Climate talks at the COP26 conference included attention on indigenous groups. “Indigenous peoples are at the center because they are the ones that are walking the walk,” said Yon Fernández de Larrinoa, head of the Indigenous Peoples’ unit at the UN. “They are living in communion and harmony with the environment, and that’s the only way to protect it in the long run.”
As Americans celebrate Thanksgiving and its history of European settlers sharing food and learning from Native Americans, indigenous people in the US are reconnecting with their roots to relearn what their ancestors knew—especially with food supply vulnerabilities during the pandemic.
The early cooperation between the settlers and natives that Thanksgiving is based on was short-lived. Throughout US history, indigenous people have been stripped of their resources and left dependent on the government. “I was raised on food programs by the government, which was necessary,” said Sean Sherman who grew up in the Pine Ridge reservation of South Dakota. “But it’s also really detrimental because of the poor nutritional aspects: over-processed food, tons of carbs, lots of sugar, over salted foods…you look at communities that are surviving under a program like that and you have diabetes, obesity, heart disease…that’s all a direct result.” Sherman is known as The Sioux Chef and founded Indigenous Food Lab which seeks to connect entrepreneurs creating healthy indigenous foods.
Learning the know-how of indigenous systems and applying it to how we live in an industrialized world brings a very different way of generating and producing food than what consumers are used to and expect. Here are some ways that indigenous food systems differ from industrial ones.
What are indigenous food systems?
According to the Food and Agriculture Organization of the UN (FAO), these are the five things indigenous food systems have in common:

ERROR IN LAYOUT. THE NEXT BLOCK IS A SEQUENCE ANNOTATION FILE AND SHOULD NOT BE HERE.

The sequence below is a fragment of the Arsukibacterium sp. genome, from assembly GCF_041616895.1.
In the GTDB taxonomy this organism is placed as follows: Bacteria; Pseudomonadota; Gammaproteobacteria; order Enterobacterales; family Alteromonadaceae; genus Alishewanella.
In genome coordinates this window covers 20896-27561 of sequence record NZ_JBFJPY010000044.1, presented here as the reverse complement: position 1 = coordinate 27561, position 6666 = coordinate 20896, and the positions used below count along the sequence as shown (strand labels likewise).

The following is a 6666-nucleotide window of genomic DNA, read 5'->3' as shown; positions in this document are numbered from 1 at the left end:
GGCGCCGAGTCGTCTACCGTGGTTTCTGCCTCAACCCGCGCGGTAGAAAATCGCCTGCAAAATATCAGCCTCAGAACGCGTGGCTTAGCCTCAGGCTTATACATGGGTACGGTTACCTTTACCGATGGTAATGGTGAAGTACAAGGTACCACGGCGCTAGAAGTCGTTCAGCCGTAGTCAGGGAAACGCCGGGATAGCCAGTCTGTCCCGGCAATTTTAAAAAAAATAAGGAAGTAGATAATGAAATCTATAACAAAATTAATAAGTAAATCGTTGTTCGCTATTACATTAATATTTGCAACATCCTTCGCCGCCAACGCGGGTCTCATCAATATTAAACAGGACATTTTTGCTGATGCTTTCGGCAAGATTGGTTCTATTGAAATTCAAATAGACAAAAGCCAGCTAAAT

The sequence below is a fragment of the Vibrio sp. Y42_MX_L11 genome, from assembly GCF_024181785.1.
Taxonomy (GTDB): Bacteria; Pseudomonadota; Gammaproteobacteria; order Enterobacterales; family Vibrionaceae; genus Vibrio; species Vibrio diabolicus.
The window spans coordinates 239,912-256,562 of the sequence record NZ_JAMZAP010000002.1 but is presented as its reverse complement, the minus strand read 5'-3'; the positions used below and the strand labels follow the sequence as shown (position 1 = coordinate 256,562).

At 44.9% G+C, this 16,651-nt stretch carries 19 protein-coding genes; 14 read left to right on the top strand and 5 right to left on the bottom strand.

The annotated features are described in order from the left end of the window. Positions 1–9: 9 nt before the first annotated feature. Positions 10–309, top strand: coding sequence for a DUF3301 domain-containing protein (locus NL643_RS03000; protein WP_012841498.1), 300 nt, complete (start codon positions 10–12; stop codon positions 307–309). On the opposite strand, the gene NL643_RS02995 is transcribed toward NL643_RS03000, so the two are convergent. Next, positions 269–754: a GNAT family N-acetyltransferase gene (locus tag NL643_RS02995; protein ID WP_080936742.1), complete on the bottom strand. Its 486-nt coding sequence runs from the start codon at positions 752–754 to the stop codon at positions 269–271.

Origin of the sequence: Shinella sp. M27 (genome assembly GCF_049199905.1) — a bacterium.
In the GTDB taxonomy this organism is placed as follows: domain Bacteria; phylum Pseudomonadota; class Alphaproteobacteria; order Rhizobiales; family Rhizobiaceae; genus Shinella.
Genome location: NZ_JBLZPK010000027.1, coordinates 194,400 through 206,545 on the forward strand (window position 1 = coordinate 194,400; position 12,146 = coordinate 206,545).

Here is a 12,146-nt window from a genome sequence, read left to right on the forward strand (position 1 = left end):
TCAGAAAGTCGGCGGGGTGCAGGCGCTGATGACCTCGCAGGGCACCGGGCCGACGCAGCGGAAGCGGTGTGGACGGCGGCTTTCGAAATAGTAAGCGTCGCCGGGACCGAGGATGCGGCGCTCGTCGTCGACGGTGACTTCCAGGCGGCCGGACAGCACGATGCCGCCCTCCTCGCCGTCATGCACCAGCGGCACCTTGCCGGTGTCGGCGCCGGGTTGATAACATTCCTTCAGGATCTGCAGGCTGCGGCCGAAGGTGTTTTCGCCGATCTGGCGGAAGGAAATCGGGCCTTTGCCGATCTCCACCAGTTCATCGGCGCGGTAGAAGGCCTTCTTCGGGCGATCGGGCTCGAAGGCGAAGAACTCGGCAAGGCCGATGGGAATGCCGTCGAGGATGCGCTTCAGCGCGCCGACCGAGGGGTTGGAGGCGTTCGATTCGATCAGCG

An intense understanding of nature and nature’s cycles.
A combining of food generation with food production.
Going distances to gather food, then preparing and consuming it in the same place.
Generation of food through territorial management.
The importance of spirituality.
What can industrial farmers learn from indigenous peoples’ farming techniques?
Can indigenous food systems produce the same amount of food as industrial systems to feed the world? “Absolutely…We could have food systems dotted around urban areas, utilizing both perennial and domesticated plant seeds,” said Sherman. “Think about how much one small farmers’ market farm can produce in one summer. We could be growing a ton of food, then it’s about understanding how to preserve it.”
The UN is in agreement that indigenous food systems can scale up.”If indigenous peoples had the same level of access to land and resources in finance that non-indigenous peoples have in agriculture, my hypothesis is that there would actually be greater production of food.” said Mikaila Way who leads FAO’s indigenous peoples’ unit in North America. Reclaiming land could allow indigenous food systems to be interconnected and seen through to their full potential.
Indigenous techniques that will make industrial farming more sustainable.
Eating strawberries or oranges all year round requires transporting them long distances across the planet and making a huge carbon footprint. Food the local environment provides seasonally doesn’t need to be transported as far. While there may be less of certain items they could taste better and perhaps have a higher seasonal demand.
Industry could also learn to focus more on food generation. Food generation is what nature grows without human intervention. Food production uses human intervention to produce food from nature. For example, the ocean providing fish is food generation, the act of fishing is food production. A focus on food production exacerbates the scarcity of resources, as overfishing has depleted fish populations around the world. Investing in regenerative approaches can include periodically not fishing in certain areas so that fish populations can grow, and replenishing soil so that native plants repopulate an area.
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The globe’s current food base is based on a few crops like wheat, rice, soy, and corn. Industry can work to diversify this set of foundational foods. “It is not only tremendously risky in terms of price shocks” said Fernández de Larrinoa, but also is a very limited choice of sustenance and unhealthy if not balanced with other foods. Fruits and vegetables that are nutritious are often neglected for monocrops. Processed foods like high-fructose corn syrup are not digested well by the human body and are associated with health problems. Industry could increase the variety of crops grown to offer other kinds of foods that are more nutritious.